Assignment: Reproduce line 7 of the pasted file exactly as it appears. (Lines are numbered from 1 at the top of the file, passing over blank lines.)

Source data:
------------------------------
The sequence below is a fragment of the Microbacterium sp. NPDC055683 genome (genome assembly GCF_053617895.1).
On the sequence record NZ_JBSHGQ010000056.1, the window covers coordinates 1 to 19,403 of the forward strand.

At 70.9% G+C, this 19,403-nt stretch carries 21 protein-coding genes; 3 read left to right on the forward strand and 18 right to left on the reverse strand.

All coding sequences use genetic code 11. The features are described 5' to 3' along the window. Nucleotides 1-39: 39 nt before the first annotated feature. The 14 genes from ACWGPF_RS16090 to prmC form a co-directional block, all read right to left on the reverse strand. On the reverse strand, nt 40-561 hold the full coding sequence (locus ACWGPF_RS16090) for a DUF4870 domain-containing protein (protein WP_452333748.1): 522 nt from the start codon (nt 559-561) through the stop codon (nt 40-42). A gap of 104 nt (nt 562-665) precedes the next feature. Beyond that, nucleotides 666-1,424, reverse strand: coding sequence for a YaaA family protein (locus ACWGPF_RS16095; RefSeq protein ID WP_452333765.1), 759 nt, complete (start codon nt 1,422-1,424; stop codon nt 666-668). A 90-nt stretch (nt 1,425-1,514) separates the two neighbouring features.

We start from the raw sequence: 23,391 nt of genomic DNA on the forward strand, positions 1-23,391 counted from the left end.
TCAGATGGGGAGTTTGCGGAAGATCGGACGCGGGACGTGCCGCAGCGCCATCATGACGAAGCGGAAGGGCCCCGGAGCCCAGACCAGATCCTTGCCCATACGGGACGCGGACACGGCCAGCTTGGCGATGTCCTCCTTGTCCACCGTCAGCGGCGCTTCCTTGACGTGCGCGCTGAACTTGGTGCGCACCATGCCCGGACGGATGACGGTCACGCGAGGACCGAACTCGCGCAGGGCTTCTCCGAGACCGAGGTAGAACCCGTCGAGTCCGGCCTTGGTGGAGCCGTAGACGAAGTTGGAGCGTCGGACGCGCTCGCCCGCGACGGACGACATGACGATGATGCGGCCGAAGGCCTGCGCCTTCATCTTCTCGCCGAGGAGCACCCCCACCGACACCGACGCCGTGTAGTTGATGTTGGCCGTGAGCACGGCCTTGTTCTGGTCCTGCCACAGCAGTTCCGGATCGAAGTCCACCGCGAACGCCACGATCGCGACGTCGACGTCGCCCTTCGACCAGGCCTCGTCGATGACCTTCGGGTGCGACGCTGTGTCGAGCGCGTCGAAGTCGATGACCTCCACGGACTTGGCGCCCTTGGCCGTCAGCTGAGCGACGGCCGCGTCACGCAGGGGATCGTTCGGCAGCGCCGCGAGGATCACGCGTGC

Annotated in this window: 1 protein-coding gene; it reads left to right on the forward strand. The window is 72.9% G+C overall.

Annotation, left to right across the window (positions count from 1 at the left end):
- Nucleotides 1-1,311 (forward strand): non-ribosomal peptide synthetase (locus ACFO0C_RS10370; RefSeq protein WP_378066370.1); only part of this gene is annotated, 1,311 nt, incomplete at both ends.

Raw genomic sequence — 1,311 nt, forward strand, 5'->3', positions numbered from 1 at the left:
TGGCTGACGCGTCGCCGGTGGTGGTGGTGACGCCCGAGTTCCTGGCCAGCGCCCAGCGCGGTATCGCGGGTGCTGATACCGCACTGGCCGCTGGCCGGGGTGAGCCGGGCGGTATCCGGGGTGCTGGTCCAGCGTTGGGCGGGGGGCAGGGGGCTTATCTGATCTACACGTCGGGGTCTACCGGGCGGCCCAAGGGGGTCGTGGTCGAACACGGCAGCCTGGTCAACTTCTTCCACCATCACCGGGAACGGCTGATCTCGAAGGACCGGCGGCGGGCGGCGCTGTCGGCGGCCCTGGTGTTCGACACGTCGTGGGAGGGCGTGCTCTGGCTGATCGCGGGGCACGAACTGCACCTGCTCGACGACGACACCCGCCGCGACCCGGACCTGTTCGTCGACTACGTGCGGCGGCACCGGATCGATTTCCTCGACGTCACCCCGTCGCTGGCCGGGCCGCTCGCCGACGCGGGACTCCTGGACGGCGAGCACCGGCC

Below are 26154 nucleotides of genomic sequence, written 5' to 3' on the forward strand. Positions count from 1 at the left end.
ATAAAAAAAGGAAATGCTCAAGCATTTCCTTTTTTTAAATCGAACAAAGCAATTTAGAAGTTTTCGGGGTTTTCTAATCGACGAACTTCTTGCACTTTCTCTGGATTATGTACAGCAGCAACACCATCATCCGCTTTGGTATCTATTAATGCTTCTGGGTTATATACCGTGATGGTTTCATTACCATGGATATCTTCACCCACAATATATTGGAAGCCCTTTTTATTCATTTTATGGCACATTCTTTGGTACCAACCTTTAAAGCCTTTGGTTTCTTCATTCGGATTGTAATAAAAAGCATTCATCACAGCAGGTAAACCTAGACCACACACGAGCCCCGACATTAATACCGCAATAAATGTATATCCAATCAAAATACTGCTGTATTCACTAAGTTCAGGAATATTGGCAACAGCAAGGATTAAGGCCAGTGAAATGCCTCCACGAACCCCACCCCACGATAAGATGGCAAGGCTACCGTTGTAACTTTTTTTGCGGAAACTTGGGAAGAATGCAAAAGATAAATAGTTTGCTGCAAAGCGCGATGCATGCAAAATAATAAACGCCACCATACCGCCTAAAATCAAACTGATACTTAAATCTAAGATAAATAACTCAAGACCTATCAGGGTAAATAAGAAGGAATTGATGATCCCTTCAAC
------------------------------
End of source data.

Annotated in this window: 1 protein-coding gene; it reads left to right on the forward strand. The window is 72.9% G+C overall.